Management and Treatment

How can I get rid of swollen taste buds?

When swollen taste buds aren’t linked to another underlying condition, your symptoms should go away on their own in a few days. But if another health condition causes swollen taste buds, you can get rid of them by treating the underlying issue.

For example, if allergies cause swollen taste buds, avoid the food or medication that triggered your symptoms. If your taste buds tend to swell when you have acid reflux, take antacids, proton-pump inhibitors or H2-receptor blockers to ease discomfort.

If swollen taste buds last longer than two weeks and you’re not sure what caused the inflammation, talk to a healthcare provider. You might need treatment.


How can I ease my symptoms?

While you wait for the inflammation to go down, there are things you can do to soothe your swollen taste buds:

  • Rinse your mouth with warm saltwater twice a day.
  • Pop an ice cube in your mouth and press it against your tongue until it melts.
  • Eat soft, cool, bland foods.


How can I reduce my risk for swollen taste buds?

Though you can’t always prevent swollen taste buds, there are things you can do to reduce your risk:

  • Practice good oral hygiene. Brush twice a day, floss once a day and visit your dentist regularly.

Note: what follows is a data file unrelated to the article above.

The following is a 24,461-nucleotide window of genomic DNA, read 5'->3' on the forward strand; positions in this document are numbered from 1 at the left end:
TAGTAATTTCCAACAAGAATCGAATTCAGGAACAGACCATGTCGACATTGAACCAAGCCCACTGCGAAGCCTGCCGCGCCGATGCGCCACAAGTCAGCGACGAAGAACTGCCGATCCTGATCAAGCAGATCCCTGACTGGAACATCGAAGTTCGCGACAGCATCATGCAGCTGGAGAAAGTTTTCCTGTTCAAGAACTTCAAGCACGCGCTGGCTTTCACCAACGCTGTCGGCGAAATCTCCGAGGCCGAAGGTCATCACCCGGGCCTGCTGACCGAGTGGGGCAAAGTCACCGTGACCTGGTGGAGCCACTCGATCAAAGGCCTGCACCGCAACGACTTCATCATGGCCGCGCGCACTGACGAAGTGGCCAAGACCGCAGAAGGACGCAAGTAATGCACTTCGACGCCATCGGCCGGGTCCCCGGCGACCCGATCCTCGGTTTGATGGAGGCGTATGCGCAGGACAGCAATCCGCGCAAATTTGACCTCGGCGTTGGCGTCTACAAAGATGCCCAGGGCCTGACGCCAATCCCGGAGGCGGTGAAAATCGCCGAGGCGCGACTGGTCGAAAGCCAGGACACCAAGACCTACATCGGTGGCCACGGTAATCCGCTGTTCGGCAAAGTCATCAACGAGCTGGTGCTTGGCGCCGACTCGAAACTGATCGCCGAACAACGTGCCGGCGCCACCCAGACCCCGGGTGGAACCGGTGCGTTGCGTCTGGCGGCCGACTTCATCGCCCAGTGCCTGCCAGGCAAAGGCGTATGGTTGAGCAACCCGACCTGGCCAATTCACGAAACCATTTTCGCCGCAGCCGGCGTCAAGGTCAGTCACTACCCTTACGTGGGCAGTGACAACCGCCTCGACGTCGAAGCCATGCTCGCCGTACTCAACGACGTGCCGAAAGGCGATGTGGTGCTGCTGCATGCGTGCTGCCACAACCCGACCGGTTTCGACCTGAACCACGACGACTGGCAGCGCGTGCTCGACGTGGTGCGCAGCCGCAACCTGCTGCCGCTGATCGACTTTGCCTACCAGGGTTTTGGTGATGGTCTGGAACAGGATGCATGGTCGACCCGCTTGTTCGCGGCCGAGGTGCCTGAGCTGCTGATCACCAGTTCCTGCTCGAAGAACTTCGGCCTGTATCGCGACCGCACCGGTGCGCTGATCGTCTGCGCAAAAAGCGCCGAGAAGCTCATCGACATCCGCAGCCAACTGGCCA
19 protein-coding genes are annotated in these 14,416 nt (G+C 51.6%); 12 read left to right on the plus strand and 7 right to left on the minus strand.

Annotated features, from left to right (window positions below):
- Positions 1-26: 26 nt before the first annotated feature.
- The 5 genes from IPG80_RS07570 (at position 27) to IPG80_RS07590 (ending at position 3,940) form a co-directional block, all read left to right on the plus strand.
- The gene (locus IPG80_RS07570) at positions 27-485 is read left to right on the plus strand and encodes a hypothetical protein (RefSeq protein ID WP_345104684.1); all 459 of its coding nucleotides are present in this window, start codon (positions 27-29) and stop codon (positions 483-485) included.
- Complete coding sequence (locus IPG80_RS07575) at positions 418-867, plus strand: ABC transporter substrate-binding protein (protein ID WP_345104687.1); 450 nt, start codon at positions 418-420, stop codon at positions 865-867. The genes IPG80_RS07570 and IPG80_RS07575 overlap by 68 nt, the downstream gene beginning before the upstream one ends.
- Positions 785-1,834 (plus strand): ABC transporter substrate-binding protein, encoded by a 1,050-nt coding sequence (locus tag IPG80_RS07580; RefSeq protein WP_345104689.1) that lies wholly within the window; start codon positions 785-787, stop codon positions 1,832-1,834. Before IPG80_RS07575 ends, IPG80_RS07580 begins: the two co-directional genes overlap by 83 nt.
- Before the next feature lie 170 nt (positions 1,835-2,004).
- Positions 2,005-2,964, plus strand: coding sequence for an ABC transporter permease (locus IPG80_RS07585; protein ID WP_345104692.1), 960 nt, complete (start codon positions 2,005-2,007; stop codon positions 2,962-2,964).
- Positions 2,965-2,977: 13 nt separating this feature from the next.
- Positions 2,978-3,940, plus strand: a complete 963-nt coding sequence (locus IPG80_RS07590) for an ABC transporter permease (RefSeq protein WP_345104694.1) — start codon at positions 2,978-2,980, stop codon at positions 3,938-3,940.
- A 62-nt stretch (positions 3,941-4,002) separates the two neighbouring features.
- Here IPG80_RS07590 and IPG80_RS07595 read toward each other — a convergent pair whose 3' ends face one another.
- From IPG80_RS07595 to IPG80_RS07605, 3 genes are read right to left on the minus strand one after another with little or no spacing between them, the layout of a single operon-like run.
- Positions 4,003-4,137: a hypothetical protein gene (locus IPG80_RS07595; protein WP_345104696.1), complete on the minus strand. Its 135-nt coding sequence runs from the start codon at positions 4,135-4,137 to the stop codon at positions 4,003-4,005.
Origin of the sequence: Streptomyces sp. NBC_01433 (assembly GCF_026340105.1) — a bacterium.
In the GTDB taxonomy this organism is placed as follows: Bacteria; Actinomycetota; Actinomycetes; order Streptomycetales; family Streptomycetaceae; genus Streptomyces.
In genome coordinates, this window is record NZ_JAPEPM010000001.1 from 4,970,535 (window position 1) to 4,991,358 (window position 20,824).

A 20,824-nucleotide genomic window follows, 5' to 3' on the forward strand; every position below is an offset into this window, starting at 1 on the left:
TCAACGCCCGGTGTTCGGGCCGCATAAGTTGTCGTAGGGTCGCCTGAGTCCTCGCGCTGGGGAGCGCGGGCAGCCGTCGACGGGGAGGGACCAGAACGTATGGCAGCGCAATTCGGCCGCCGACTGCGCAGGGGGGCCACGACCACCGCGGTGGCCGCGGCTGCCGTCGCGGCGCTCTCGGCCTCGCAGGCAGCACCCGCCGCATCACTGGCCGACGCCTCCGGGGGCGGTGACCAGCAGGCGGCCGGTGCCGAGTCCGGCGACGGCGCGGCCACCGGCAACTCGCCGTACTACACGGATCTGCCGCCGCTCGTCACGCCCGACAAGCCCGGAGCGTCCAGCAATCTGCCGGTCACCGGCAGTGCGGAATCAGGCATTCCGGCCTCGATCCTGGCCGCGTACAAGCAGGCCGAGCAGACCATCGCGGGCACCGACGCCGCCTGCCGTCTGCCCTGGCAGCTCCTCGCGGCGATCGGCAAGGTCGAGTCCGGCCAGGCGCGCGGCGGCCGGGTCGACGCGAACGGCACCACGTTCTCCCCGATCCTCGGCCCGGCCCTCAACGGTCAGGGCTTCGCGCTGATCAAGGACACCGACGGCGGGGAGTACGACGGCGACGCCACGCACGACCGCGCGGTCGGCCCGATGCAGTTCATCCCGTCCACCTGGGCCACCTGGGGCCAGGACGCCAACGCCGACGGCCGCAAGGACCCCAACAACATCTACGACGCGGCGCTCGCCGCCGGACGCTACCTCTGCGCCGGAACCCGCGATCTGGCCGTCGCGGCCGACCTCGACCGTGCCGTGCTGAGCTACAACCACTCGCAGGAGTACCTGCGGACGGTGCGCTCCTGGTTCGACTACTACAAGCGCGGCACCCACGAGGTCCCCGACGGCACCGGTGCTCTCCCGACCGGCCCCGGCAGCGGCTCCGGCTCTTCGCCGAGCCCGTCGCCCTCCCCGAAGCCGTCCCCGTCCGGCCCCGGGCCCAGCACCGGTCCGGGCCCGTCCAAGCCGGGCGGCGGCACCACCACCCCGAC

• If you smoke, consider quitting.
  • Avoid acidic and spicy foods.

Outlook / Prognosis

Will my swollen taste bud go away?

Yes, your swollen taste bud should go away in a few days. Some people may even have inflammation for a week or more. But if you notice lingering symptoms, it could indicate another underlying condition. In these cases, you should see a healthcare provider.

Living With

When should I see my healthcare provider?

If you still have swollen taste buds after two weeks, schedule an appointment with your healthcare provider. They can help determine whether an underlying condition caused the inflammation.

You should also call your provider if you have pain or discomfort that keeps you from your normal routines.

What questions should I ask my doctor?

If you have one or more swollen taste buds, here are some questions you might want to ask your healthcare provider:

  • What caused the inflammation?
  • Do I have an underlying condition that requires treatment?
  • Are there changes I can make to reduce my risk for swollen taste buds in the future?

Additional Common Questions

Why is just one taste bud swollen?

It’s common to have a single swollen taste bud. It could be the result of biting your tongue or even just the natural exfoliation of cells on your tongue.

Why do taste buds turn white and hurt?

A whitish appearance can indicate a swollen taste bud. Many factors can cause this, including stress, vitamin deficiencies or certain foods.

A note from Cleveland Clinic

Swollen taste buds are inconvenient at best. They’re not dangerous, but they can lead to pain and irritation. Home remedies, like sucking on ice or rinsing with warm saltwater, can ease your symptoms most of the time. But if you have swollen taste buds that last for two weeks or more, talk to your healthcare provider.

Medically Reviewed

Last reviewed by a Cleveland Clinic medical professional on 12/19/2022.